Three decades of Stratospheric Odyssey

Three decades of Stratospheric Odyssey

Speech by Rajendra Shende, Chairman TERRE Policy Centre at Workshop in side event in Bangkok

My long journey in United Nations has more than proved that global environmental negotiations pose complex diplomatic challenges and formidable legal conundrums. The root cause of such unprecedented intricacies arise due to the stakes that each country zealously guards for its people at national, subnational and local level. The problems become further arduous because the stakeholders are governments but also industry, civil society and academia. And this is rightly so.

The world faced such situation while negotiating the elimination of production and phase out of Ozone Depleting Substances (ODS). This was successfully handled, though it took nearly a decade for any kind of global action after scientists first signaled the problem of planetary proportion. 1985 was the year when the governments declared their concrete intention to eliminate man made ODS. The Montreal Protocol followed that in 1987, on the substances that deplete the ozone layer with neatly laid out the timetable, common but differentiated responsibilities and financial assistance including technology -transfer for the benefit of developing countries. It was the most successful international treaty ever, by any standard.

We all learned the lesson: ‘Success is not a destination. It is a journey’. Once we successfully reach the desired destination, we are destined for the next destination. The expedition continues. More successful the Protocol is, longer is its journey. So, here we are marching towards the next destination: phasing down of the deadly Green House Gases (GHGs) i.e. Hydro chlorofluorocarbons (HFCs), having successfully crossed the destination of ODS phase out.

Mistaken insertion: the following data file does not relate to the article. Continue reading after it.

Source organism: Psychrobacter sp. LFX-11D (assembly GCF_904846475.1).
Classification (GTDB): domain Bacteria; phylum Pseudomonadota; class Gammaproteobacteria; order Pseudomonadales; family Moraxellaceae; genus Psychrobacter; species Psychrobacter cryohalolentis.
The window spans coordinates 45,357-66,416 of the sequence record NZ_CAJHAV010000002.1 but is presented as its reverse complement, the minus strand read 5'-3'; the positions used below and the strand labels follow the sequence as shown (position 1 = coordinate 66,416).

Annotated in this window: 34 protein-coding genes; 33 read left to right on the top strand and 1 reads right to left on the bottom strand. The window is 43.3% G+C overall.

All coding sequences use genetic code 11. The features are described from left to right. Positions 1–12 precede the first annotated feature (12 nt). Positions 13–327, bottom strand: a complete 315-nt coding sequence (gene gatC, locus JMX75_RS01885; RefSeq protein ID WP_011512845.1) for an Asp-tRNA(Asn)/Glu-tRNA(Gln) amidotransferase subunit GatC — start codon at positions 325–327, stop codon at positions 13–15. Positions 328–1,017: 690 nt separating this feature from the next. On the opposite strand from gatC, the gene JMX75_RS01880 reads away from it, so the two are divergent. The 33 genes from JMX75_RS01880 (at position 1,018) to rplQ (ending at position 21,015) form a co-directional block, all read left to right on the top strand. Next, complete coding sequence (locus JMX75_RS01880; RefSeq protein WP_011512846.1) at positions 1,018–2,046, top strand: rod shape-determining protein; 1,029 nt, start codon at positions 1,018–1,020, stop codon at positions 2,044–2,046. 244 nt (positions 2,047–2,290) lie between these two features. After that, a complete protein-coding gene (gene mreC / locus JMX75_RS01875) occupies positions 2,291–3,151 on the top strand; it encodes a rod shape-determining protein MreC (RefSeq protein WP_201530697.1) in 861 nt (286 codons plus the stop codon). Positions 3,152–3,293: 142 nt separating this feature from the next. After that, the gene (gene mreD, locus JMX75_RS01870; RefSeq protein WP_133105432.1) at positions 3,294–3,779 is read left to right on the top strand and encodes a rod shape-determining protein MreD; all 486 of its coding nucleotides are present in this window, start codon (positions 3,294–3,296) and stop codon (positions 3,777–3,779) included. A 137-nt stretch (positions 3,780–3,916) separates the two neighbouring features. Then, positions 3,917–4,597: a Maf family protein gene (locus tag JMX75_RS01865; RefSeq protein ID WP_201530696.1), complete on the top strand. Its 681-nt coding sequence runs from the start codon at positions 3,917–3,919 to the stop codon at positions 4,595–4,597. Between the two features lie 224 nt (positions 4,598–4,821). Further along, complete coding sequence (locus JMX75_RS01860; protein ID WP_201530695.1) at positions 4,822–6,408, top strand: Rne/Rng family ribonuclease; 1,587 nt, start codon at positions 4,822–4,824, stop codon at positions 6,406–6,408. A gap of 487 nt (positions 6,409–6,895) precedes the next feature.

This path-breaking side event could not have come at more appropriate moment.

First, it is being held on the Earth Day, 22 nd April. Second, it is being held immediately after one of the most strident opponent, India, to the phasedown plans of HFCs under the Montreal Protocol, has itself submitted the proposal for the amendment of the Montreal Protocol to include HFC phase down. India till now had vehemently argued that the march towards HFC phase-down belongs to another international forum, utterly unsuccessful so far, i.e. Kyoto Protocol. But now proposes phase down under the Montreal Protocol.

I am pleased that TERRE Policy Centre and Institute of Governance & Sustainable Development (IGSD), is organizing today a path-breaking workshop. The objective is to provide the structured way to design, negotiate and implement the amendment for HFC Phase Down Amendment I am pleased to join Durwood Zaelke, President of IGSD, USA in hosting this event.

This event is distinct mainly because of the active participation by Dr. Steve Andersen of OGSD, Marco Gonzales, and former Executive Secretary of the Ozone Secretariat, UNEP and Suely Carvalho, former head of Ozone Programme of UNDP.

This side event will highlight the basic tenets of the international environmental negotiations and provide a framework on how the Montreal Protocol Amendment can be crafted to ‘Start & Strengthen’ HFC phasedown for the safe guarding the ozone layer and climate system. The presentations will focus on how to access and finance next-generation technology, and how to ensure necessary flexibility for continuing essential uses and service of refrigeration and air conditioning equipment, particularly for developing countries with high ambient temperature Experts will make a brief presentation on how the HFC Amendment can be designed for effective and inclusive implementation and taking into account common but differentiated responsibility. Questions and answers will follow. END

Rajendra Shende

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